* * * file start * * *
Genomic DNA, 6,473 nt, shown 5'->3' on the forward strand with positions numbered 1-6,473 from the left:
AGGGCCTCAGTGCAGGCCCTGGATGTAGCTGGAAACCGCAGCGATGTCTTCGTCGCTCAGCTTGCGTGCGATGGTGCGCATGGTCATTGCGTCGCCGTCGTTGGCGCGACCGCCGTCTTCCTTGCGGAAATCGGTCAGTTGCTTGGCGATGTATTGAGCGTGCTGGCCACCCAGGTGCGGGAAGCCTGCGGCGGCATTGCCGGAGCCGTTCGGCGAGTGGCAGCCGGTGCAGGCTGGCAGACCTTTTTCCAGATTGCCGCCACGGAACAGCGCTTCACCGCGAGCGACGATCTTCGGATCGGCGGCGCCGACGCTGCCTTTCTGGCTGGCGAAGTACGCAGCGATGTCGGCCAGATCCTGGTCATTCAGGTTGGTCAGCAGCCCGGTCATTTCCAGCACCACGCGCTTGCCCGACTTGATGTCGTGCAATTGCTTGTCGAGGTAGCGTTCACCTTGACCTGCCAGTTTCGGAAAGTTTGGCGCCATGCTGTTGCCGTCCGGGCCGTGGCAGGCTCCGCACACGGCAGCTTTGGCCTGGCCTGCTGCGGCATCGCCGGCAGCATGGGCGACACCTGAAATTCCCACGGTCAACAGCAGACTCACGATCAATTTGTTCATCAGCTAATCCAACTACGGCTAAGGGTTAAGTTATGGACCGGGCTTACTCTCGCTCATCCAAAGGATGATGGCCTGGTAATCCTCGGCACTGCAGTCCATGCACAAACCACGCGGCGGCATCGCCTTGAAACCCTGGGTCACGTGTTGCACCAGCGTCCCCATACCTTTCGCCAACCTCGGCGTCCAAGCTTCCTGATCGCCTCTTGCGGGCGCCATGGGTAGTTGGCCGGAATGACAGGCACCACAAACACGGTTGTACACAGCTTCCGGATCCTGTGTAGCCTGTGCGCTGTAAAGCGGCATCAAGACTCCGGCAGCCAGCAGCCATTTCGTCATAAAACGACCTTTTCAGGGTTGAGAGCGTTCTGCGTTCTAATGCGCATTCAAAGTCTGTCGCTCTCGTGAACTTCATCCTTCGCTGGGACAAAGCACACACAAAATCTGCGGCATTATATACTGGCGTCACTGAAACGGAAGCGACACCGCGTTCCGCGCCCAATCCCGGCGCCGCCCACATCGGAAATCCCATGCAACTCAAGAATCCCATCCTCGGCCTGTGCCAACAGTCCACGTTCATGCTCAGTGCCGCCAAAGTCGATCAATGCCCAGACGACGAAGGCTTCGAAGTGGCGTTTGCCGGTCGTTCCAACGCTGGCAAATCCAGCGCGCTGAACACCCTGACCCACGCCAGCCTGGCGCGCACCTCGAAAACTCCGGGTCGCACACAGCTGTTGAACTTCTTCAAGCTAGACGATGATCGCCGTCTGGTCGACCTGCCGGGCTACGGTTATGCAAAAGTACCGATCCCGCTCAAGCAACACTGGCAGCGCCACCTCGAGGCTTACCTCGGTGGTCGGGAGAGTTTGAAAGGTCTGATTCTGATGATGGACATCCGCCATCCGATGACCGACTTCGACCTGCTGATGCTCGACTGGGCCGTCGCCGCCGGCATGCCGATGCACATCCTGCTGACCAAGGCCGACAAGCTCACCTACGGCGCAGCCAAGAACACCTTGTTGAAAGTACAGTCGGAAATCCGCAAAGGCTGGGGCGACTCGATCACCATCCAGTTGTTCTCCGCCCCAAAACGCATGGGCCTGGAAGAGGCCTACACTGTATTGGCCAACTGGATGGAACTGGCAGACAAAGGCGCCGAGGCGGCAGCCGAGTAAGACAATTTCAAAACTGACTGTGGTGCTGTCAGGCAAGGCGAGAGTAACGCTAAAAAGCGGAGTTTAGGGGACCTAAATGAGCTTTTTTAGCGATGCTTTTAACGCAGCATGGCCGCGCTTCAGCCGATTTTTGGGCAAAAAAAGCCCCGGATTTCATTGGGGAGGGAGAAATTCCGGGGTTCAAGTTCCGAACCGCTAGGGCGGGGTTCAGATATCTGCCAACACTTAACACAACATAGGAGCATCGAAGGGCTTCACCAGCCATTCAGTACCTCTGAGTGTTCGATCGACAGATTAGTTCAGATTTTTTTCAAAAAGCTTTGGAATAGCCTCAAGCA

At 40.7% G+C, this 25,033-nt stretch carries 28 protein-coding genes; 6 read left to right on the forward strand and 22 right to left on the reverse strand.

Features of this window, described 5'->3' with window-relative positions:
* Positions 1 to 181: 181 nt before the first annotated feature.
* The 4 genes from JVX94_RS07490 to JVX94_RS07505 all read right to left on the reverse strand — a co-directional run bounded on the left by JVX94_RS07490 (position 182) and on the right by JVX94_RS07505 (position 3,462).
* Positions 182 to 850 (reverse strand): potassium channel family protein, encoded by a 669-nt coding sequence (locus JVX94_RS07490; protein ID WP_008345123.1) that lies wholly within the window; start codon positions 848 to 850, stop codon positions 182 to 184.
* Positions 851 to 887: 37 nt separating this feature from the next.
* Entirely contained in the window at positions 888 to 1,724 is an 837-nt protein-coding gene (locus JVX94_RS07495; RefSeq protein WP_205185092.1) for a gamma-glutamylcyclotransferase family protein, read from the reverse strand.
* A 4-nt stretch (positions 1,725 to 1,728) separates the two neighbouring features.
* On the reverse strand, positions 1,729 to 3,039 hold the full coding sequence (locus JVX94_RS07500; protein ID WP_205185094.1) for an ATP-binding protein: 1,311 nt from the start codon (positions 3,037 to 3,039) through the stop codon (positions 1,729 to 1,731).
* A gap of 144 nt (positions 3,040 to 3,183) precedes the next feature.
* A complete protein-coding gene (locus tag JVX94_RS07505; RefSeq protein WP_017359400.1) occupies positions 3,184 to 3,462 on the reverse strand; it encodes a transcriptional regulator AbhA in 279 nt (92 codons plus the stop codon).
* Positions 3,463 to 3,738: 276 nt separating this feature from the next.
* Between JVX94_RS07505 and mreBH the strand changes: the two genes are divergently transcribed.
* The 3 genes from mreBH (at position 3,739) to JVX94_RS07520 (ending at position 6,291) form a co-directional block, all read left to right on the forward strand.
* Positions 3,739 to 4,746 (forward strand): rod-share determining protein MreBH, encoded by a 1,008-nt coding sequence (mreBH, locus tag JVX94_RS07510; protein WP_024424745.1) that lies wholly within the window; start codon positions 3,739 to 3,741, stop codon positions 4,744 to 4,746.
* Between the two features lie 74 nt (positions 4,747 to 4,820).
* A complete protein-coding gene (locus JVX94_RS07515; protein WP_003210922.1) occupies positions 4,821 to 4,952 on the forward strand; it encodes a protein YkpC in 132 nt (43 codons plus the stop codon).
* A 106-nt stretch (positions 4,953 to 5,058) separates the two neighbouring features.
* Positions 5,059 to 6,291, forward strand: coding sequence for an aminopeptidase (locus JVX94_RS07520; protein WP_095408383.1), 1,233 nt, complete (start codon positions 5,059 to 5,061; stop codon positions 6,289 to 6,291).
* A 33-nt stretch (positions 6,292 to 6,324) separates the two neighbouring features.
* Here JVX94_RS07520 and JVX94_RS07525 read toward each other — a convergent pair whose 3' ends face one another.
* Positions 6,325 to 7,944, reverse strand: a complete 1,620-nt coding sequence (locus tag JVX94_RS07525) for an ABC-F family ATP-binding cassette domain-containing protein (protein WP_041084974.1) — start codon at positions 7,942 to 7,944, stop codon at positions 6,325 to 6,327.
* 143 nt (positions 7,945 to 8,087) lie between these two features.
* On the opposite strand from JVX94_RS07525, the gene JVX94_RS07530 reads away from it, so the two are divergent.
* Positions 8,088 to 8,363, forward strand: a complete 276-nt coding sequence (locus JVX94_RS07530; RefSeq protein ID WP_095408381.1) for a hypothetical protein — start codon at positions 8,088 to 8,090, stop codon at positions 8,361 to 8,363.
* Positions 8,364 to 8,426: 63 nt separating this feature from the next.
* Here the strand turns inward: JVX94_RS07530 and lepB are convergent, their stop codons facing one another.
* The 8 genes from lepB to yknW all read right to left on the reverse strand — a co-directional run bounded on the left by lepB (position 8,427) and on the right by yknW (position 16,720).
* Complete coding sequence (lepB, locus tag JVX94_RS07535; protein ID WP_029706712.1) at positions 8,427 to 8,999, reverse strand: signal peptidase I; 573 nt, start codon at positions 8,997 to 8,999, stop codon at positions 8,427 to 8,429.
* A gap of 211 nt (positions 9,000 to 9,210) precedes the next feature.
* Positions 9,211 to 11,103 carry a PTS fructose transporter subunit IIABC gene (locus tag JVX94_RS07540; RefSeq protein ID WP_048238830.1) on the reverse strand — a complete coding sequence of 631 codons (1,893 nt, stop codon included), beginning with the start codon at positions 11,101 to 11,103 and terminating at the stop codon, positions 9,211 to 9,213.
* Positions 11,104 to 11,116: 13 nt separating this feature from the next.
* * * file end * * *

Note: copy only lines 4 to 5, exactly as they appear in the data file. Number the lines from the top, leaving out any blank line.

Features of this window, described 5'->3' with window-relative positions:
* Positions 1 to 181: 181 nt before the first annotated feature.